The lower hull is smooth - no plating like on the upper hull.  There are some very faint mold lines which will have to be sanded off it your building Legion as a full hull model.  The bilge keels look nice, and the cutwater is very sharp.  I noticed a small hole near the bow on the bottom of the hull, that appears to be for the Asdic gear, if you are building a full hull model.   That's something you don't normally see included, especially in this scale.  Again, nice touch. 

It's a waterline plate.  What else is there to say? 

This small sprue contains the bridge, funnel and bridge wings.  The detail is excellent - there is raised wood decking on the bridge and wind baffles molded into the bridge wings.   The funnel has finely raised lines on the surface and piping protruding from inside the funnel. 
This is the forward superstructure.   It has lots of really nice details, with sharp splinter shields (some with bracing), portholes, lockers and really fine raised matting on the deck where the quadruple .50 machine guns are mounted.  Even the doors have detail on them. 
This is the aft superstructure, with the same level of detail found on the forward superstructure. 
This sprue has lots of bridge equipment, parts for the deck and for the depth charges.   There is also a part for a deckhouse, which I don't see on the instructions - it may be for a future release.  All the parts are delicate and sharply molded. 
On this sprue is the parts for the mast, running gear, props, rudder, parts for the bridge and platform for the pom pom.   Everything is sharply molded, though you may want to consider using brass for the mast, if you are going to rig you Legion, as the part included with the kit - while superbly molded - is very thin. 
 Here we find the quadruple torpedo tubes, ships boats, gun director, radar aerials for said director, breakwater, depth charge racks, and the funnel cap.  It's also the first sprue that I've seen any flash on the parts.   There is a little flash on the torpedo tubes, and the radar antenna for the director looks a little clunky.  There are also molded inclined ladders on this sprue.  If you don't want to use those, you'll  have to spring for the photo-etch set. 
This wee sprue consists of one part - the deckhouse on the aft superstructure.  As with most of the other parts in this kit, the details are nicely done. 
SPRUE GB01 (x1)
The first of several common sprues for RN kits. It has a 4 barreled pom-pom, .50 quad AA gun and some smaller AA weapons.  Petite with nice details. 
SPRUE GB02 (x1)
 This has searchlights and signal lamps. Tiny and really nicely molded.
SPRUE GB06 (x1)
This sprue has eight rafts on it.  They are really well done, with crisp details, like molded on "straps" that secure them to the ship. 

SPRUE GB026/27 (x1)
This oddly numbered sprue is actually broken out into a few separate pieces.  On it you'll find the base, shields and guns that make up the 4 inch Mk XVI main armament.   All the parts are well molded.   The gun barrels look good, but do appear to have the tiniest bit of flash on the sides of the barrels.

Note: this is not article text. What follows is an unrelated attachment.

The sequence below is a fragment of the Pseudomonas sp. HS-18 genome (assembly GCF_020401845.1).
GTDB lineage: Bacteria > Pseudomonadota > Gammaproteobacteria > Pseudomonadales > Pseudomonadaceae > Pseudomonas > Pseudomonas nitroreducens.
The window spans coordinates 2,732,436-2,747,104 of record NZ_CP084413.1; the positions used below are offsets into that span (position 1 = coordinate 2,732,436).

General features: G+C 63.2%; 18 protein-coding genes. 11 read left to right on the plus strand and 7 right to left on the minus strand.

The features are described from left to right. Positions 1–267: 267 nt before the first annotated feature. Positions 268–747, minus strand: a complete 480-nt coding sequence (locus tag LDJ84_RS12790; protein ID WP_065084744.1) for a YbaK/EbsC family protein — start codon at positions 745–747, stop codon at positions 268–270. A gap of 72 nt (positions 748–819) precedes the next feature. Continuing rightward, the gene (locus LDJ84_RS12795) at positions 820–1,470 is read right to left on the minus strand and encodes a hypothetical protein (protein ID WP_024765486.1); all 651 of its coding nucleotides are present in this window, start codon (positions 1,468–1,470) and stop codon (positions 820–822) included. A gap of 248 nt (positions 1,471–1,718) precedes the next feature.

There is one, very small photo-etch fret included in this kit, which is the "basic" version.   If you want additional details, photo-etch set FH710045 is available separately to dress up this model. 
There is a small set of decals in the kit.  On it you’ll find the pennant numbers for each of the four L-class variants - like Legion - that carried the 4-inch HA guns, as well as Royal Navy ensigns.  The decals do appear to be a bit on the thick side. 
The instructions are in the familiar FlyHawk layout. They are on one, two-sided,  21 inch by 7 inch piece of heavy paper. There are 10 steps for Legion.  They feature exploded view drawings with colored highlights, that are logical and look easy for follow. 

The painting and marking guide is on the bottom of the back page.  This shows both plan and profile (port and starboard) of the two tone camouflage Legion was wearing in November, 1941.   The instructions list the relevant color matches for Mr. Hobby, Tamiya and "WEM Colorcoats" paints. 

This is another gem of a kit from Flyhawk, the leader in 1/700 injection molded ship models.  This is certainly the best injection molded Royal Navy destroyer on the market today. 

Compared to photos, it certainly looks the part of the AA version of the L-class.  The only negative thing I could remark on is the "banana" effect on the upper hull.  If you secure your model ships to a base, this shouldn't be an issue. 

This is Flyhawk’s 1/700 HMS Legion, kit number FH1103. The kit retails for $38.95.  Remember, this is the basic version, and contains only one small photo-etch fret.  The larger photo-etch fret, masking seals and other accessories are available separately.  Highly Recommended!! 

Thanks to Flyhawk for the review sample.